Sticking To it. [Newspaper Article] — Grenville Standard — 9 October 1915
Sticking To it. When the Germans finally entered Belgiam a native of Liege made him self obnoxious to one troop by his constant loud ..alk about the brave defence. Finally, the commander summoned him. "Now you've boasted about enough," he said. "We can't listen to you any longer. I'm going to give you your choice: you will be shot, or you will swear allegiance to the Ger man Emperor." Considerably subdued, the offender pondered. "Well," he decided, "I don't want to die, so I guess I'll swear allegiance." And he took the oath. "All right," said the commander, "now you are one of us. You can come and go as you like." The man walked towards the door and was passing out when suddenly he turned. "Say," he exclaimed, "didn't those Belgians give us an aw ful fight!"
Settled Out of Court. [Newspaper Article] — Grenville Standard — 9 October 1915
Settled Out of Court. "Well," said the lawyer, having lis tened carefully to his client's state ment, "you've got about the best case I ever heard. My dear sir, you can't help winning it, whatever court you take it to. I shall be only too glad to assist you in the matter." "Thanks," said the prospective client. "Thanks very much!" Then, grabbing his hat, he made a speedy exit from the office. "What?" axclaimed the astonished lawyer. "Are you going?" "Yes," replied the other. "I'm just going to try to settle this case out of cour,/' "But, my dear sir, why waste money? As I have already told you, that's one of the best cases I've ever heard." "Maybe it is," said the fickle client, as he hastened down the stairs, "but not for me. I told you the other fel low's story." *
Distracting Music. [Newspaper Article] — Grenville Standard — 9 October 1915
Distracting Music. Somebody remarked that many an innocent act hid an ulterior motive. Recently a sturdy man was sitting at the front door trying to talk to a friend. Within the house the piano was going at full speed. "I say, Jim," said the caller, bend ing in order to make himself heard, "is that your daughter playing that piano?" "Yes," replied the . sturdy father, with a covert smile. "Good music, ain't it?" "It certainly is," admitted the call er. "Does she always play so strenu ously as that?" "Oh, no," replied the parent "You see, she has got a young man with her, and she is pounding out that mu sic so as to drown the sound of her mother washin' the dishes."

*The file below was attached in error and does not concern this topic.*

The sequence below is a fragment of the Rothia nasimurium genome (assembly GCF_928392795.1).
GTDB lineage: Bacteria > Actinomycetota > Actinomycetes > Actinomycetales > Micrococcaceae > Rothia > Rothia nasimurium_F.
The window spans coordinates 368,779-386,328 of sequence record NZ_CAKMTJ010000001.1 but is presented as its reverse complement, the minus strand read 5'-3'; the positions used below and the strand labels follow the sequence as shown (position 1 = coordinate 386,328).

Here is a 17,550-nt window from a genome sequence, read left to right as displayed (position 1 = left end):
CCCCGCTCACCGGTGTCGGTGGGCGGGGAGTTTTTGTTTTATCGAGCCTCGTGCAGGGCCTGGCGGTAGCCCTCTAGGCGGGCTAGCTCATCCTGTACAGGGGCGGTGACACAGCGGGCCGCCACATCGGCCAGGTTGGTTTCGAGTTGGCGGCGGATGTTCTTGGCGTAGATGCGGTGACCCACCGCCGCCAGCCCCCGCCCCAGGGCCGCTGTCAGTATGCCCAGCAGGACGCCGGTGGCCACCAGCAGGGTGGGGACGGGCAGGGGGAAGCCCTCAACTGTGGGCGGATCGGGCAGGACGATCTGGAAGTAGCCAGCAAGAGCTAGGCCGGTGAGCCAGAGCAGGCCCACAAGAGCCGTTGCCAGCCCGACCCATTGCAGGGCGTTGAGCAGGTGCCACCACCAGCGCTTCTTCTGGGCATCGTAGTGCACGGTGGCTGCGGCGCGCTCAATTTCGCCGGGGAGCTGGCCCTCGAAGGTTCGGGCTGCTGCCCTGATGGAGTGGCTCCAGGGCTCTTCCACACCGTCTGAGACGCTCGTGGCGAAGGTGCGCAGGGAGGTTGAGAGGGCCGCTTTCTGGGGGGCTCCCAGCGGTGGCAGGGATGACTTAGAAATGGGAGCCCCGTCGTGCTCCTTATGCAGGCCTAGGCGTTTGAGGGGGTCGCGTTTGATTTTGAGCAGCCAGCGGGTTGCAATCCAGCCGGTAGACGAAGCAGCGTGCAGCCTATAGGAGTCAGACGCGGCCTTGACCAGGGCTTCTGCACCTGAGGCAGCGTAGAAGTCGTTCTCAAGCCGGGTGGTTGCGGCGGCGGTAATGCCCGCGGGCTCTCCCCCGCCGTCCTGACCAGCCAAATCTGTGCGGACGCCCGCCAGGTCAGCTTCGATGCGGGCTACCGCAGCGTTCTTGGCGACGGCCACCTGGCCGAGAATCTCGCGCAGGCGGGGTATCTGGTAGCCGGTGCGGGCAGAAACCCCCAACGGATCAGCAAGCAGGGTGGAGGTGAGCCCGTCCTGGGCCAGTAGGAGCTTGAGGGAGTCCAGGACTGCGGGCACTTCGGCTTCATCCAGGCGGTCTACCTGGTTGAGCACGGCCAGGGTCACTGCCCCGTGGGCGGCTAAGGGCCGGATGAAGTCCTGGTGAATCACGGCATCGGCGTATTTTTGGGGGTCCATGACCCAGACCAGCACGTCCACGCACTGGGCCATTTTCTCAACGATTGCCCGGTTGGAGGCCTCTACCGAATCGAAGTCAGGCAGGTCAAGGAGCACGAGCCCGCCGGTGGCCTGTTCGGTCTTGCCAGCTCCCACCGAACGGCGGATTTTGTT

AMUSING INCIDENTS. The Meter's Record. [Newspaper Article] — Grenville Standard — 9 October 1915
AMUSING INCIDENTS. The Meter's Record. A representative of the Gas De partment called on a householder and intimated that he' was afraid some thing was wrong with the meter., From the official point of view, of course, meters can only show one fault, and the symptom which had cast suspicion on this meter was that it had registered less during the quar ter than in the corresponding part of the previous year. But the lady of the house had a convincing explana tion of the decline. "You see," she said, "my daughter was engaged last winter. She got married in June." The official, who was evidently a parent himself, was quite satisfied, and the meter left the court without a stain, on its high character.
GUNCOTTON AS BAIT. [Newspaper Article] — Grenville Standard — 9 October 1915
GUNCOTTON AS BAIT. A part of the equipment of some cavalrymen just returned to France from a few days' furlough in England is a fishing-rod and several varieties of-' floats. But there are others who prefer to fish for the pot in more sudden and ruthless manner. Their method is very different. They oper ate in those parts of the canals where roach and dace are thought—not al ways with reason—to be numerous. The fiaial attack, as in all modern ag gressive operations, is opened by the expenditure of explosives. But in this case the expenditure is not great, A small wad of guncotton neatly exploded under water is enough to account for all the fish within a considerable radius;, and a few moments after the discharge the undersides of the roach and dace ap pear on the surface. The idea was suggested by the accidental havoc wrought among the fish by a certain Jack Johnson. Whenever you hear a girl refer to a man as an idiot, she is in love with him, and he is in love with some other girl....